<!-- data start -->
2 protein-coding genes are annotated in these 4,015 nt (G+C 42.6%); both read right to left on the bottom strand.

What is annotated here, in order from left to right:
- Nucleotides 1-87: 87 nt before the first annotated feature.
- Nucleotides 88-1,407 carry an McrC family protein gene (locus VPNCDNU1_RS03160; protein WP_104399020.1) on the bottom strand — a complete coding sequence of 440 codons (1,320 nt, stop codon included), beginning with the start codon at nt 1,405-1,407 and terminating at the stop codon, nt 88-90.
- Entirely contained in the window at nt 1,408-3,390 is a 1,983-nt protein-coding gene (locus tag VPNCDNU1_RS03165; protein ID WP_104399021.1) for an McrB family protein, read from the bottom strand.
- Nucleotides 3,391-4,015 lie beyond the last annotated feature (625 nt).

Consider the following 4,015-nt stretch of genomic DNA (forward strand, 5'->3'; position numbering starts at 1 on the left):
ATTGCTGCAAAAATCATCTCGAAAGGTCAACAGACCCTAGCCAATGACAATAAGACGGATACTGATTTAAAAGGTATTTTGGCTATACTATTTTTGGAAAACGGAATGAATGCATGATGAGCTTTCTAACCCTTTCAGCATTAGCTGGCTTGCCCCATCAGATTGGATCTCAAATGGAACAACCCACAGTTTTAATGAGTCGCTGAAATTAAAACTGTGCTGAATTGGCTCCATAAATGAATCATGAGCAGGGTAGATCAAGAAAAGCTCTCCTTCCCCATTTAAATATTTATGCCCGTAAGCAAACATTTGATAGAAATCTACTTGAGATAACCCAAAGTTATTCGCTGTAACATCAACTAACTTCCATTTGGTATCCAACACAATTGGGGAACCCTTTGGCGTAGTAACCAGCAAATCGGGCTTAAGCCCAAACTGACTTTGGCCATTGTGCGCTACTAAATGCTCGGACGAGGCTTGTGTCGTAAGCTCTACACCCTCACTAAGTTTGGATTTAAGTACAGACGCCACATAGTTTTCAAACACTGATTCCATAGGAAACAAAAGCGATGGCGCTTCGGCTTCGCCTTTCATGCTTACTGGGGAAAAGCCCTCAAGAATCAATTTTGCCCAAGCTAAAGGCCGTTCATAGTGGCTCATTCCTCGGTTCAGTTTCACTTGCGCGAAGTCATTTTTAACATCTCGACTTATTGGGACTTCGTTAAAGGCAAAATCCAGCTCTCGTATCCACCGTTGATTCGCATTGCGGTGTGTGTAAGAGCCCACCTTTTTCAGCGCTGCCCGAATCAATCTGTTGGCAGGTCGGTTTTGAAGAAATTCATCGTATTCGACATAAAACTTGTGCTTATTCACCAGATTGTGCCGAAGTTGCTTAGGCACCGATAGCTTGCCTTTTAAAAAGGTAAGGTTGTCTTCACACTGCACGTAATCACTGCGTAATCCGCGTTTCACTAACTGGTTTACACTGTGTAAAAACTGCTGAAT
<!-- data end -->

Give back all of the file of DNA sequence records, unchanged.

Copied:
2 protein-coding genes are annotated in these 4,015 nt (G+C 42.6%); both read right to left on the bottom strand.

What is annotated here, in order from left to right:
- Nucleotides 1-87: 87 nt before the first annotated feature.
- Nucleotides 88-1,407 carry an McrC family protein gene (locus VPNCDNU1_RS03160; protein WP_104399020.1) on the bottom strand — a complete coding sequence of 440 codons (1,320 nt, stop codon included), beginning with the start codon at nt 1,405-1,407 and terminating at the stop codon, nt 88-90.
- Entirely contained in the window at nt 1,408-3,390 is a 1,983-nt protein-coding gene (locus tag VPNCDNU1_RS03165; protein ID WP_104399021.1) for an McrB family protein, read from the bottom strand.
- Nucleotides 3,391-4,015 lie beyond the last annotated feature (625 nt).

Consider the following 4,015-nt stretch of genomic DNA (forward strand, 5'->3'; position numbering starts at 1 on the left):
ATTGCTGCAAAAATCATCTCGAAAGGTCAACAGACCCTAGCCAATGACAATAAGACGGATACTGATTTAAAAGGTATTTTGGCTATACTATTTTTGGAAAACGGAATGAATGCATGATGAGCTTTCTAACCCTTTCAGCATTAGCTGGCTTGCCCCATCAGATTGGATCTCAAATGGAACAACCCACAGTTTTAATGAGTCGCTGAAATTAAAACTGTGCTGAATTGGCTCCATAAATGAATCATGAGCAGGGTAGATCAAGAAAAGCTCTCCTTCCCCATTTAAATATTTATGCCCGTAAGCAAACATTTGATAGAAATCTACTTGAGATAACCCAAAGTTATTCGCTGTAACATCAACTAACTTCCATTTGGTATCCAACACAATTGGGGAACCCTTTGGCGTAGTAACCAGCAAATCGGGCTTAAGCCCAAACTGACTTTGGCCATTGTGCGCTACTAAATGCTCGGACGAGGCTTGTGTCGTAAGCTCTACACCCTCACTAAGTTTGGATTTAAGTACAGACGCCACATAGTTTTCAAACACTGATTCCATAGGAAACAAAAGCGATGGCGCTTCGGCTTCGCCTTTCATGCTTACTGGGGAAAAGCCCTCAAGAATCAATTTTGCCCAAGCTAAAGGCCGTTCATAGTGGCTCATTCCTCGGTTCAGTTTCACTTGCGCGAAGTCATTTTTAACATCTCGACTTATTGGGACTTCGTTAAAGGCAAAATCCAGCTCTCGTATCCACCGTTGATTCGCATTGCGGTGTGTGTAAGAGCCCACCTTTTTCAGCGCTGCCCGAATCAATCTGTTGGCAGGTCGGTTTTGAAGAAATTCATCGTATTCGACATAAAACTTGTGCTTATTCACCAGATTGTGCCGAAGTTGCTTAGGCACCGATAGCTTGCCTTTTAAAAAGGTAAGGTTGTCTTCACACTGCACGTAATCACTGCGTAATCCGCGTTTCACTAACTGGTTTACACTGTGTAAAAACTGCTGAAT